Readers from Toad Suck, Arkansas, to Idiotsville, Oregon--and everywhere in between--will love Made in America, Bill Bryson's Informal History of the English Language in the United States. It is, in a word, fascinating. After reading this tour de force, it's clear that a nation's language speaks volumes about its true character: you are what you speak. Bryson traces America's history through the language of the time, then goes on to discuss words culled from everyday activities: immigration, eating, shopping, advertising, going to the movies, and others.
Made in America will supply you with interesting facts and cocktail chatter for a year or more. Did you know, for example, that Teddy Roosevelt's "speak softly and carry a big stick" credo has its roots in a West African proverb? Or that actor Walter Matthau's given name is Walter Mattaschanskayasky? Made in America is an excellent discussion of American English, but what makes the book such a treasure is that it offers much, much more.
A few weeks ago one of the teachers at my school mentioned a book she had read by Bill Bryson and she told me he had found a way to make history interesting and easy to read. In particular, she said it was funny how he would describe people and places and you'd think, "Hey, I know what he means." Maybe you've met somebody just like the person he describes.
The next time I was in the reading room I picked up one of his books. It was called Made in America. I was thinking that I probably wouldn't like it much. Since Bush, I've found it really hard to like Americans and it was going to be a big stretch for me to like reading about American history.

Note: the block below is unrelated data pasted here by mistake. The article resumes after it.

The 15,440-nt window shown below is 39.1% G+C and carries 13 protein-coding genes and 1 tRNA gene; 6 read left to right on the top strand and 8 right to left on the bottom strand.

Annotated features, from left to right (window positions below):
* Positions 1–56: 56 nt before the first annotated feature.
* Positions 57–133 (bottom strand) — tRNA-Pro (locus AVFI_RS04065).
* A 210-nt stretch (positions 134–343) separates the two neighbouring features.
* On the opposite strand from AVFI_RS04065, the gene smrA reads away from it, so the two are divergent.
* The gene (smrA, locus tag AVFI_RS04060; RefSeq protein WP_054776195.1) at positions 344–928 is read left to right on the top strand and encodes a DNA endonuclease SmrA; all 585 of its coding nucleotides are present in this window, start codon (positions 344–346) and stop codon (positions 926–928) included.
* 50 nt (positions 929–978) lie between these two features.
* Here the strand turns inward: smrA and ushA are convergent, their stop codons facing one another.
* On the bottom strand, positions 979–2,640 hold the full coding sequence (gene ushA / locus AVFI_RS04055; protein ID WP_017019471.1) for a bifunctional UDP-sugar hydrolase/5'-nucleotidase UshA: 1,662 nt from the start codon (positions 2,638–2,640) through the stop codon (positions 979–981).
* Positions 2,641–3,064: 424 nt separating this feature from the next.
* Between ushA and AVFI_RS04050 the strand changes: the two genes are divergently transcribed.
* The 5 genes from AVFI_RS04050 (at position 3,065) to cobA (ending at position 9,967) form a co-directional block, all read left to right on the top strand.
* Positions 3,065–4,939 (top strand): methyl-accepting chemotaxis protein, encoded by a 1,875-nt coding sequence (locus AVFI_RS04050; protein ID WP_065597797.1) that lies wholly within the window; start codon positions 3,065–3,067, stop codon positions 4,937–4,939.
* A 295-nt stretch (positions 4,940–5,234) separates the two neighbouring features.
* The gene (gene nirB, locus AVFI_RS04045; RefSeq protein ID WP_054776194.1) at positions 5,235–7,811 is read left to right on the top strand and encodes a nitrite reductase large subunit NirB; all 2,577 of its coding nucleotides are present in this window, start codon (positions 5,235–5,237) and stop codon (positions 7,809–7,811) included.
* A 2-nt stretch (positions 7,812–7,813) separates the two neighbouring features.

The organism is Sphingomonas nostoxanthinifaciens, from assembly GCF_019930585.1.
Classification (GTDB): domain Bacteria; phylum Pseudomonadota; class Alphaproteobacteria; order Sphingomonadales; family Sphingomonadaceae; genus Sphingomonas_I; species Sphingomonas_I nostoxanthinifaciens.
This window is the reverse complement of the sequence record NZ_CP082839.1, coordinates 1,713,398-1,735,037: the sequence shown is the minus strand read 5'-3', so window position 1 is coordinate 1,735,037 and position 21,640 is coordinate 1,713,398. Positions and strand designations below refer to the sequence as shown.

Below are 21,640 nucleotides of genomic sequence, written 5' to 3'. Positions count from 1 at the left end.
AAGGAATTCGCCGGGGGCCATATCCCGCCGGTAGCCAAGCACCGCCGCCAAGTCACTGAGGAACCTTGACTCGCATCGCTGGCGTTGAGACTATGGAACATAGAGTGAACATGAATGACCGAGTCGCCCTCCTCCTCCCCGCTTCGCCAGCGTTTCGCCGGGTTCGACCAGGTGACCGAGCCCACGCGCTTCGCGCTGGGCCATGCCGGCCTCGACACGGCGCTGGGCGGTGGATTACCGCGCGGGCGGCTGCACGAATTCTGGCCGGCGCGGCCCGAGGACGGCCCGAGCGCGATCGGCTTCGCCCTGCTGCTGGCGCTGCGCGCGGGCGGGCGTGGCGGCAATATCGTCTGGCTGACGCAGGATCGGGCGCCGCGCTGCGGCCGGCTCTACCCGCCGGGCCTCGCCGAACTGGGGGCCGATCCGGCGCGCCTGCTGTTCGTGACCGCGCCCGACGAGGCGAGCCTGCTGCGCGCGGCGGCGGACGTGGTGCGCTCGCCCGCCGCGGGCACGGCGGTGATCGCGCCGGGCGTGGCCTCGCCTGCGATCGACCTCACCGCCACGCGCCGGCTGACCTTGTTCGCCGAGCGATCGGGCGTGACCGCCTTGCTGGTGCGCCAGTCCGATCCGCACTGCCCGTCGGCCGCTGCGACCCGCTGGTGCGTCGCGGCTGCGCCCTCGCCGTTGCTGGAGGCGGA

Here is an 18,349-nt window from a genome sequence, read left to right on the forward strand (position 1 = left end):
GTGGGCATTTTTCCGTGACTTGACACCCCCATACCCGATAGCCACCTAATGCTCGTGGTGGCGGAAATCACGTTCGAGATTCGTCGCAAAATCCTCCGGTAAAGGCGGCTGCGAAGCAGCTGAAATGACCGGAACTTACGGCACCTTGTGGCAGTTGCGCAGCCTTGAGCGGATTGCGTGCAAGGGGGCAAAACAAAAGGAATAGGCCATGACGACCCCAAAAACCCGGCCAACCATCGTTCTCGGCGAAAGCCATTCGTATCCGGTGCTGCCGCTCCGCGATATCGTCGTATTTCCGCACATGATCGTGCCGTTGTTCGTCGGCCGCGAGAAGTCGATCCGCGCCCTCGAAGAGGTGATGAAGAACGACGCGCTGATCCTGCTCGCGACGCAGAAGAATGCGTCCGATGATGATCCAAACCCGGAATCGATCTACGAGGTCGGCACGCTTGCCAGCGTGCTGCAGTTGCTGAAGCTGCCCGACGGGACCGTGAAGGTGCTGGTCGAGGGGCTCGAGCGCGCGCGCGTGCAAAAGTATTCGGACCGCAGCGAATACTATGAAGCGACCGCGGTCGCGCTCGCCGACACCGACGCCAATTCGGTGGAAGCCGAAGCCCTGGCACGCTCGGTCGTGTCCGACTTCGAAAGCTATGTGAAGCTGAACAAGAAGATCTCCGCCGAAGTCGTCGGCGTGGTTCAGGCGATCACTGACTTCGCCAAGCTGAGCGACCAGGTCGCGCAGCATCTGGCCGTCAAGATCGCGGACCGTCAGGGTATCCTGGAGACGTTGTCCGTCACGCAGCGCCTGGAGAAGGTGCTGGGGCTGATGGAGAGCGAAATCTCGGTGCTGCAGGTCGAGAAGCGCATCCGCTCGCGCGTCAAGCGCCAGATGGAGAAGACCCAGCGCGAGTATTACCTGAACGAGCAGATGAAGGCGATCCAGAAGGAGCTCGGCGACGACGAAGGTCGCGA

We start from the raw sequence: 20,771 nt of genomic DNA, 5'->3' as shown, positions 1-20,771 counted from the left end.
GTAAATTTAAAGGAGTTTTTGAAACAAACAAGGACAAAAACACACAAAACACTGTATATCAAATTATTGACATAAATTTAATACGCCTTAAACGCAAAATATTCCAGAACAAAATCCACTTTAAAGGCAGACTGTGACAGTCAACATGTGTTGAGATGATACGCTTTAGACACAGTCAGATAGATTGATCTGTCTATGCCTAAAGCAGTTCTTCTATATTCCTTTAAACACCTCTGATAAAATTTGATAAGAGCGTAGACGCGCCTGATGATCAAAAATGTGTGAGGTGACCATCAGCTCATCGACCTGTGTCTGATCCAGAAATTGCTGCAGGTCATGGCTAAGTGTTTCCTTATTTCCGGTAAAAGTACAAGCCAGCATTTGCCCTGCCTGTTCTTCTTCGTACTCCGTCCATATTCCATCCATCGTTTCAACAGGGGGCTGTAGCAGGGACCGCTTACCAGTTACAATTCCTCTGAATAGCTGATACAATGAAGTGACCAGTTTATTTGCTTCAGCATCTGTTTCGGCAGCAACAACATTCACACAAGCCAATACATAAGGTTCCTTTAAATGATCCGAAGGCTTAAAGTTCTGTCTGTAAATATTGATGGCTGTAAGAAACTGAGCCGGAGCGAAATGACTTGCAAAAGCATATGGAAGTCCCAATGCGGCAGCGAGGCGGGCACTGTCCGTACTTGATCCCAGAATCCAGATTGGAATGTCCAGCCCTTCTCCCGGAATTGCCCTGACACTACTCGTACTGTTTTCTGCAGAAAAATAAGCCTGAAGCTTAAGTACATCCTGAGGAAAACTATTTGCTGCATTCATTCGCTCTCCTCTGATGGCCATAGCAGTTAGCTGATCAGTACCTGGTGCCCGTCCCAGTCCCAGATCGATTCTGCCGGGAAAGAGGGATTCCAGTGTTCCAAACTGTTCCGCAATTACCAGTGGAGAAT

Anyway, I thought I'd read just a few pages. But a few pages became a few chapters and before I knew it I had read the entire book. Weird. Actually, I'm lying. There were parts I skipped. Sometimes Bill gets just a little too excited about some topics I'm just not interested in. For example, he will get very involved in the origin of words, but even as a language teacher I find he gets just a bit too enthusiastic sometimes.
That said, there are a lot of interesting chapters and I generally enjoyed most of the book. I found myself laughing out loud sometimes. It is interesting to know how things came to be in America and if you can start from the beginning and get a good feel for what has happened over the years there, I think it gets increasingly difficult to dislike Americans.
If you get a chance, you may want to take a quick flip through this book. It won't all interest you, but stuff like how Hollywood began might catch your eye.